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silly person
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Ok, if 29ers can be built for short riders down to 5'2" or less Then isn't a larger wheel better again for riders 6' and taller. If you could get a 36" wheel like this

Wouldn't that be a better fit for much taller people. :D
 

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Recovering couch patato
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It's just a matter of time for the first 36" MTB's to surface. Right now rims and tires available are pretty low-end, but once that's taken care of, weight penalty would be such that the BIG experience will not be spoiled by weight too much.

And you thought a 29"er rolled smoothly over obstacles...

36" is practical only for riders 6'1"+, or really extreme geometries need to be tried.
For my 6'4" I am convinced a fitting 36"er with 195mm or so cranks can be made that fits me well, has not toe overlap and handles as well as the average AM 26"er. Doable on tight trails, a blast when given a bit of breathing room, and bumpy terrain. But also over soft soil it should be killer.
 

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highly visible
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36" is a big jump. Unfortunately there isn't an industry standard rim anywhere in between. Somewhere the 32" range (i.e. a rim size around 700mm) might be ideal for a lot of taller riders.
 

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Cloxxki said:
It's just a matter of time for the first 36" MTB's to surface. Right now rims and tires available are pretty low-end, but once that's taken care of, weight penalty would be such that the BIG experience will not be spoiled by weight too much.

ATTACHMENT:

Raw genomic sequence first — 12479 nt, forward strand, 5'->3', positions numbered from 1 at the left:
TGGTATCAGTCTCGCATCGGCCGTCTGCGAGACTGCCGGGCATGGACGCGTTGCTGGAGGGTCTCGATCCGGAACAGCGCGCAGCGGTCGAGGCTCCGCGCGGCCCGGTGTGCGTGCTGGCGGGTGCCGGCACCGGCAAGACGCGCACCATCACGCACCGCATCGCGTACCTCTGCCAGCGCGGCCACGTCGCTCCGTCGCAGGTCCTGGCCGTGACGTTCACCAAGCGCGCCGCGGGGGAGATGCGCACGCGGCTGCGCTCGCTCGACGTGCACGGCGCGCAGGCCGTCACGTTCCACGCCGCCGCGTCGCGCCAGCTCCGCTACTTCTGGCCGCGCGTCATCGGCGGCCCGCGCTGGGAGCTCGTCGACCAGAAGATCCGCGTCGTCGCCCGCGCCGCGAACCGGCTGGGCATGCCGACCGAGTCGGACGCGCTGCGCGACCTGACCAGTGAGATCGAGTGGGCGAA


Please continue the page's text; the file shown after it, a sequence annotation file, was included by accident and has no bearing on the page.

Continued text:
Just sew two Exiwolfs together. The big wheel size would eliminate any lumpy sensation when riding.

The Airfoil 36" rim seems like a good option -- wide and disc-only!
 

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Grant Peterson, of Rivendell fame (or infamy, depending on your bent), published an article on building a rideable 650B tire by cutting and re-joining a wire bead 700C. It was pretty gnarly looking. I'll see if I can dig it up (print-only AFAIK) and see what it says about mounting issues.

It seems possible though.
 

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Harmonius Wrench
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Time past?

Cloxxki said:
It's just a matter of time for the first 36" MTB's to surface. Right now rims and tires available are pretty low-end, but once that's taken care of, weight penalty would be such that the BIG experience will not be spoiled by weight too much.

And you thought a 29"er rolled smoothly over obstacles...
A "matter of time", you say?

It's a matter of history, isn't it? :smilewinkgrin:
 

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Proof of concept ->

Here are some pics of a 29" tire I made from two 26" tires and duct tape. It is patiently holding 30 psi. I shaved off the knobs where each section is overlapped, and the tire rolls across the floor with no discernable hop.

Obviously, this experiment is not trail-worthy, but it would appear that a sufficiently determined person could make a rideable 36" tire out of their choice of available smaller models. It would just need better bonding method and more attention payed to the bead junction.

So, what kind of A-C would a fork need to fit a 36er wheel?
 

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Recovering couch patato
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Oh wow! Can I order a 29x2.4" Racing Ralph from you?

A 36" wheel is 18" in radius. A 20" fork would be sufficient. Some 100mm corected 29" forks may even barely fit, depending on crown height.
Rigid-specific 32"ers (I did some drawings, based on 28" diameter rims, 3" larger than 700c) could work really well with existing disc-specific 29" forks. Would make any project bike a couple hundred bucks cheaper right there.
Who'll custom-bend an existing for for me to give it more offset? I need it done with a Pugs fork and or the 32" with a KM fork.

Please do work on better ways of making larger custom tires!!!
Are the wire beads interrupted or soldered together?
 
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